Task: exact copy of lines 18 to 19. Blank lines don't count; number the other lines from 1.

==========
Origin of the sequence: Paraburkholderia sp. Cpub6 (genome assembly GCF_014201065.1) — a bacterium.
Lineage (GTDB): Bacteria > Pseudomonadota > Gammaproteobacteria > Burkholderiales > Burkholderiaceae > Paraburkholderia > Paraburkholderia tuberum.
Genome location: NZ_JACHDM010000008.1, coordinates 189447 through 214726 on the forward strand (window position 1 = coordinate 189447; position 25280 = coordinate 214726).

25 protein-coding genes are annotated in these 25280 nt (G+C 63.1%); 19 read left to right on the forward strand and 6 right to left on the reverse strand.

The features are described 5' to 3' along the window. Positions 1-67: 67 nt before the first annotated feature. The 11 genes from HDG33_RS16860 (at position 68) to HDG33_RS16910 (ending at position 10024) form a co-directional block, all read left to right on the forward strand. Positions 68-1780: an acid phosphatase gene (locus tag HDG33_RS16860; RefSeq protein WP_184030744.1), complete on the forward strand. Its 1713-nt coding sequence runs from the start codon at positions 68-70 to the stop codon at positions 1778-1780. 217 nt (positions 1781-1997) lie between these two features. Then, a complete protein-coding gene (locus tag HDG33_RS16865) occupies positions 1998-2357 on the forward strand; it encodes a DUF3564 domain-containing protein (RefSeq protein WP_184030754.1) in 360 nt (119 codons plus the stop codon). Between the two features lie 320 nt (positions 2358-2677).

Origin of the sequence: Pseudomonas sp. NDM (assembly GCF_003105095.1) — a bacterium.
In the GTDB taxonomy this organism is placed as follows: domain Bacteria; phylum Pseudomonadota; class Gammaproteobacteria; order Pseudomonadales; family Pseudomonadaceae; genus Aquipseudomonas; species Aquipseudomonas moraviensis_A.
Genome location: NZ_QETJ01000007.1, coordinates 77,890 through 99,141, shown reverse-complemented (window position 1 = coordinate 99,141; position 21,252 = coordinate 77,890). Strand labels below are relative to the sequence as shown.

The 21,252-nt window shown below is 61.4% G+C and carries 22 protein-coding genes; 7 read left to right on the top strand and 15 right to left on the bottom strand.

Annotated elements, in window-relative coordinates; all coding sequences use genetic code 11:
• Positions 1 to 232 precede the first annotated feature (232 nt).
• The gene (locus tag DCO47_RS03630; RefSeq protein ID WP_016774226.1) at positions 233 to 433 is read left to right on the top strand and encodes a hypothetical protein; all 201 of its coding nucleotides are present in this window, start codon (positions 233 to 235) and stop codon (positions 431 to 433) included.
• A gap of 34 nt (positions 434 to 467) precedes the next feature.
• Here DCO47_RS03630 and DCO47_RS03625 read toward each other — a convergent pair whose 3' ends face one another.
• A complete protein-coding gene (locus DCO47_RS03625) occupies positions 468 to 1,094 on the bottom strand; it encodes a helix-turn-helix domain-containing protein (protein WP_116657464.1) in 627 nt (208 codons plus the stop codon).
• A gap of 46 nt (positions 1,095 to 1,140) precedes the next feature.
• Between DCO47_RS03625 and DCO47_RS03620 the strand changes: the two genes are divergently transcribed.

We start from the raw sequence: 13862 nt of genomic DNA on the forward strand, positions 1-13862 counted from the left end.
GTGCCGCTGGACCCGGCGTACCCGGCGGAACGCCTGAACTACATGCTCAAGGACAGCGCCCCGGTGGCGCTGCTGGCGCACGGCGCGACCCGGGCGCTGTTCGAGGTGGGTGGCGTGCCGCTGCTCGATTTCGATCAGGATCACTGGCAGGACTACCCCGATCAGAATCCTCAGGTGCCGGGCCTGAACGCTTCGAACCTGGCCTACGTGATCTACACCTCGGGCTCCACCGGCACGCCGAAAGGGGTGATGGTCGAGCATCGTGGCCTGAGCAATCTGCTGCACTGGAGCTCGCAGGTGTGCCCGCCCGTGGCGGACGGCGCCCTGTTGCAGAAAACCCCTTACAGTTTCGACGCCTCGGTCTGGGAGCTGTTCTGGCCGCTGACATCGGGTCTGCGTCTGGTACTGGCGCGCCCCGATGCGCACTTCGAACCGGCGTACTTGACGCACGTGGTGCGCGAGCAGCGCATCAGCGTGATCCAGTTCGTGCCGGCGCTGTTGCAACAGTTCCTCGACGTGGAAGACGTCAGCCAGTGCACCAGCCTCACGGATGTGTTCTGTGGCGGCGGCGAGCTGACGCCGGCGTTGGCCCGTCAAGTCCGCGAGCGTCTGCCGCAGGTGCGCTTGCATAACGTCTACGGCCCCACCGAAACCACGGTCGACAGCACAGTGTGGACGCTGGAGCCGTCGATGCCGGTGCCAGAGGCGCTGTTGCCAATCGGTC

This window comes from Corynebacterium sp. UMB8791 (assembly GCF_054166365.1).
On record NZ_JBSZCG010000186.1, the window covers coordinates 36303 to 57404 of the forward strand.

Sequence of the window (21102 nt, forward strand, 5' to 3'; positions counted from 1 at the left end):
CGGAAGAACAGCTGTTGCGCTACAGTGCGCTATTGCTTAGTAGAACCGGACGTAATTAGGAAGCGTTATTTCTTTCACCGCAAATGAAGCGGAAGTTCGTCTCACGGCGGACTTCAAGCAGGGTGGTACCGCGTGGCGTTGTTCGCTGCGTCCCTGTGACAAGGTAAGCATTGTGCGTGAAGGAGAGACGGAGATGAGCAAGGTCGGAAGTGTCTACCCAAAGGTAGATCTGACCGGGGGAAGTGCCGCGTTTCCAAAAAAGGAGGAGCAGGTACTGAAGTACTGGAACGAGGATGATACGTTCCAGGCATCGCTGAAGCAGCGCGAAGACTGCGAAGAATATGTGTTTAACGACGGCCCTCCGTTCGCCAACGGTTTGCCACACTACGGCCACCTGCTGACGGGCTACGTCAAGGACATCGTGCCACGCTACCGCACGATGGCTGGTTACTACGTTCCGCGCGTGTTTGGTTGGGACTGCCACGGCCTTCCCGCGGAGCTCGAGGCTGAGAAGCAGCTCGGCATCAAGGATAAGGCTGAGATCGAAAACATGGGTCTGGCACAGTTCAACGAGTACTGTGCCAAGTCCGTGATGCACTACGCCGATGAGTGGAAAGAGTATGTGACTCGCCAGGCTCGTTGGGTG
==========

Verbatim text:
We start from the raw sequence: 13862 nt of genomic DNA on the forward strand, positions 1-13862 counted from the left end.
GTGCCGCTGGACCCGGCGTACCCGGCGGAACGCCTGAACTACATGCTCAAGGACAGCGCCCCGGTGGCGCTGCTGGCGCACGGCGCGACCCGGGCGCTGTTCGAGGTGGGTGGCGTGCCGCTGCTCGATTTCGATCAGGATCACTGGCAGGACTACCCCGATCAGAATCCTCAGGTGCCGGGCCTGAACGCTTCGAACCTGGCCTACGTGATCTACACCTCGGGCTCCACCGGCACGCCGAAAGGGGTGATGGTCGAGCATCGTGGCCTGAGCAATCTGCTGCACTGGAGCTCGCAGGTGTGCCCGCCCGTGGCGGACGGCGCCCTGTTGCAGAAAACCCCTTACAGTTTCGACGCCTCGGTCTGGGAGCTGTTCTGGCCGCTGACATCGGGTCTGCGTCTGGTACTGGCGCGCCCCGATGCGCACTTCGAACCGGCGTACTTGACGCACGTGGTGCGCGAGCAGCGCATCAGCGTGATCCAGTTCGTGCCGGCGCTGTTGCAACAGTTCCTCGACGTGGAAGACGTCAGCCAGTGCACCAGCCTCACGGATGTGTTCTGTGGCGGCGGCGAGCTGACGCCGGCGTTGGCCCGTCAAGTCCGCGAGCGTCTGCCGCAGGTGCGCTTGCATAACGTCTACGGCCCCACCGAAACCACGGTCGACAGCACAGTGTGGACGCTGGAGCCGTCGATGCCGGTGCCAGAGGCGCTGTTGCCAATCGGTC